Assuming R/100 = x to make the equation easier,

275x^2 + 825x – 176 = 0

25x^2 + 75x – 16 = 0

25x^2 + 80x – 5x – 16 = 0

5x(5x + 16) – 1(5x + 16) = 0

x = 1/5 or -16/5

Ignore the negative value to get R/100 = 1/5 or R = 20

*GMAT** for Veritas Prep and regularly participates in content development projects such as this blog!*

Today we have such a question for you – you could get really lost in it or could solve it in a few seconds if you take the right track. The trick is starting on the right track and that is why you have 2 mins per question available to you else 40 secs per question would have been sufficient!

**Question**: This game season, five divisions are going to play. Out of all the teams in each division, 6, 9, 12, 13 and 14 teams have qualified from the respective divisions. Each division will hold its own tournament – where a team is eliminated from the tournament upon losing two games – in order to determine its champion. The five division champions will then play in a knock-off tournament – a team is eliminated as soon as it loses a game – in order to determine the overall champion. Assuming that there were no ties and no forfeits, what is the maximum number of games that could have been played in order to determine the overall league champion?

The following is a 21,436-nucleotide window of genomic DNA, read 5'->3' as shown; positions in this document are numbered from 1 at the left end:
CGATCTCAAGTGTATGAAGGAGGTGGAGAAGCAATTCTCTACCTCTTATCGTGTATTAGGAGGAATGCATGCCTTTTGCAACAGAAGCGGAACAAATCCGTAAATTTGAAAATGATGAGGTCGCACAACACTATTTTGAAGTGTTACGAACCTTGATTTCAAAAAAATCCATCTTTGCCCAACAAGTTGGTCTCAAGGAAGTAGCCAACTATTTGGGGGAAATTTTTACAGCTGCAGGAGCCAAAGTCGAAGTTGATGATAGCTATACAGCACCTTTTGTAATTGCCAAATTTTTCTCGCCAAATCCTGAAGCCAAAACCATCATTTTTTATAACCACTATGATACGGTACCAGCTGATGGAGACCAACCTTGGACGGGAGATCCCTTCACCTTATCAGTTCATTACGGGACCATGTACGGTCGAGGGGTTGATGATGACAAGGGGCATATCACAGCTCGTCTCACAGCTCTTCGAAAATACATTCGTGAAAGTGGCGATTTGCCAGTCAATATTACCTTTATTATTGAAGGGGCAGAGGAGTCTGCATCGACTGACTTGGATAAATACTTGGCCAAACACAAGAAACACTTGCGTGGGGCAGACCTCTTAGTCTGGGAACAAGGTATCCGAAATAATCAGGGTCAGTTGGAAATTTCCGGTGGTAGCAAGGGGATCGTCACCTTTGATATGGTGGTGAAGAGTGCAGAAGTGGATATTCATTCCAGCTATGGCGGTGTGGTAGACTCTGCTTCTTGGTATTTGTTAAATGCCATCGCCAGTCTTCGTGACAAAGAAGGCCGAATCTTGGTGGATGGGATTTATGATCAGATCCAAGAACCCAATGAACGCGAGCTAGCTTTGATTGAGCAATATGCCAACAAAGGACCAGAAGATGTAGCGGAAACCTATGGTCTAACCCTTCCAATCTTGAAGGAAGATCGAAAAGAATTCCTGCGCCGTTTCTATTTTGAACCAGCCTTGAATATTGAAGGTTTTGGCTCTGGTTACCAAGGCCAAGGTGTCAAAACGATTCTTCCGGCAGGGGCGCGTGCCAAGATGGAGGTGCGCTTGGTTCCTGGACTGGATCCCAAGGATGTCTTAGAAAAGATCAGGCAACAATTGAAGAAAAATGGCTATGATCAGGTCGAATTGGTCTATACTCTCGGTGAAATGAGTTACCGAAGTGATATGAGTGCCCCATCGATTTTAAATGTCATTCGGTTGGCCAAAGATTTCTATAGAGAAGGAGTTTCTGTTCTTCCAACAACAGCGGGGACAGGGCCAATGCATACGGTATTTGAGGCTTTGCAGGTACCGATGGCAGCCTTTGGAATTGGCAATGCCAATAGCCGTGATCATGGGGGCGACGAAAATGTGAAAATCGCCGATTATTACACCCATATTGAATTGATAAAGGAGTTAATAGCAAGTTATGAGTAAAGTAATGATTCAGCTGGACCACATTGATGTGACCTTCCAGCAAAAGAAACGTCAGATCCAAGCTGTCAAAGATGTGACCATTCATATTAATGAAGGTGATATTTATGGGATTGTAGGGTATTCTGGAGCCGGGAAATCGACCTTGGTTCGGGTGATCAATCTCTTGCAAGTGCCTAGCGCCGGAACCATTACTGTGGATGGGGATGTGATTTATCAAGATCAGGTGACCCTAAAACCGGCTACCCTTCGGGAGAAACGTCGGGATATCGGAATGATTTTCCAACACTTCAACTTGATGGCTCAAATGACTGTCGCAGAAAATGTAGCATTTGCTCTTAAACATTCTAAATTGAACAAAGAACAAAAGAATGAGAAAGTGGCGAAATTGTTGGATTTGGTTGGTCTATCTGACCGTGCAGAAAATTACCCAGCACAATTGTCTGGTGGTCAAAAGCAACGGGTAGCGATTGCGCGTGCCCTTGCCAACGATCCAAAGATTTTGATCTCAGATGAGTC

(A) 89

(B) 100

(C) 102

(D) 107

(E) 112

**Solution**: Is it a max-min problem? Perhaps, but which guiding principle of max-min will we use to solve this problem? First think on your own how you will solve this problem.

Will you focus on the method or the result i.e. will you worry about who plays against whom or just focus on each result which gives one loss and one win? If you don’t worry about the method and just focus on the result, you can use a concept of mixtures here. In mixture questions, we focus on one component and how it changes. Here, we need to keep track of losses. Let’s focus on those and forget about the wins. As given, there were no ties so every loss has a win on the other side.

Every time a game is played, someone loses. We can give at most 2 losses to a team since after that it is out of the tournament. Don’t worry about against who it plays those two games. Whenever a team loses 2 games, it is out. The team could have won many games but we are not counting the wins and hence, are not concerned about its wins. As discussed, we are counting the losses so each win of that team will be counted on the other side i.e. as a loss for the other team.

Consider the division which has 6 teams – what happens when 12 games are played? There are 12 losses and each team gets 2 losses (we can’t give more than 2 to a team since the team gets kicked out after 2 losses), so all are out of the tournament. But we need a winner so we play only 11 games so that the winning team gets only 1 loss. We want to maximize the losses (and hence the number of games), therefore the winning team must be given a loss too.

So maximum number of games that can be played by the district in its own tournament = 2*6 – 1 = 11

Similarly, the division with 9 teams can play at most 2*9 – 1 = 17 games.

The division with 12 teams can play at most 2*12 – 1 = 23 games.

The division with 13 teams can play at most 2*13 – 1 = 25 games.

The division with 14 teams can play at most 2*14 – 1 = 27 games.

This totals up to 11 + 17 + 23 + 25 + 27 = 103 games

Now we come to the games between the district champions.